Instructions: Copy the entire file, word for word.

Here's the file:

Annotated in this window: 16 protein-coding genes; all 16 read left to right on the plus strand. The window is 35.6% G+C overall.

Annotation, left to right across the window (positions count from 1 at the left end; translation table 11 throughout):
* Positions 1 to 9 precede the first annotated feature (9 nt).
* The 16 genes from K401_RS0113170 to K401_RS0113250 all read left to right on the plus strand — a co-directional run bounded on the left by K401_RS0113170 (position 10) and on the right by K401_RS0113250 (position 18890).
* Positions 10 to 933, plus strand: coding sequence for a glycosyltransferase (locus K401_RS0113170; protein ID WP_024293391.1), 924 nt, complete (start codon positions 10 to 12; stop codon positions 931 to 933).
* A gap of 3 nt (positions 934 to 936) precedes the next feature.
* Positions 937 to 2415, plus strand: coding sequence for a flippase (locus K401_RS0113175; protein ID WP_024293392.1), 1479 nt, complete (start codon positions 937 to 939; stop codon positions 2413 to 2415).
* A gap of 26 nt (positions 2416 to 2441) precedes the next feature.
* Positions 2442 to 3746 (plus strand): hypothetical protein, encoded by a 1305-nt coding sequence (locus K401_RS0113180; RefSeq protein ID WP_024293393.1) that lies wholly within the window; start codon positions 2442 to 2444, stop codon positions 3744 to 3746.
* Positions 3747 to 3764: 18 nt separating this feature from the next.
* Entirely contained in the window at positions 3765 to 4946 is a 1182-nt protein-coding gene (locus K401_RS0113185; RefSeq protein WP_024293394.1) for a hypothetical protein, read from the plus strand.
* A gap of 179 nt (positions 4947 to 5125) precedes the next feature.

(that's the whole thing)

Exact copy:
Annotated in this window: 16 protein-coding genes; all 16 read left to right on the plus strand. The window is 35.6% G+C overall.

Annotation, left to right across the window (positions count from 1 at the left end; translation table 11 throughout):
* Positions 1 to 9 precede the first annotated feature (9 nt).
* The 16 genes from K401_RS0113170 to K401_RS0113250 all read left to right on the plus strand — a co-directional run bounded on the left by K401_RS0113170 (position 10) and on the right by K401_RS0113250 (position 18890).
* Positions 10 to 933, plus strand: coding sequence for a glycosyltransferase (locus K401_RS0113170; protein ID WP_024293391.1), 924 nt, complete (start codon positions 10 to 12; stop codon positions 931 to 933).
* A gap of 3 nt (positions 934 to 936) precedes the next feature.
* Positions 937 to 2415, plus strand: coding sequence for a flippase (locus K401_RS0113175; protein ID WP_024293392.1), 1479 nt, complete (start codon positions 937 to 939; stop codon positions 2413 to 2415).
* A gap of 26 nt (positions 2416 to 2441) precedes the next feature.
* Positions 2442 to 3746 (plus strand): hypothetical protein, encoded by a 1305-nt coding sequence (locus K401_RS0113180; RefSeq protein ID WP_024293393.1) that lies wholly within the window; start codon positions 2442 to 2444, stop codon positions 3744 to 3746.
* Positions 3747 to 3764: 18 nt separating this feature from the next.
* Entirely contained in the window at positions 3765 to 4946 is a 1182-nt protein-coding gene (locus K401_RS0113185; RefSeq protein WP_024293394.1) for a hypothetical protein, read from the plus strand.
* A gap of 179 nt (positions 4947 to 5125) precedes the next feature.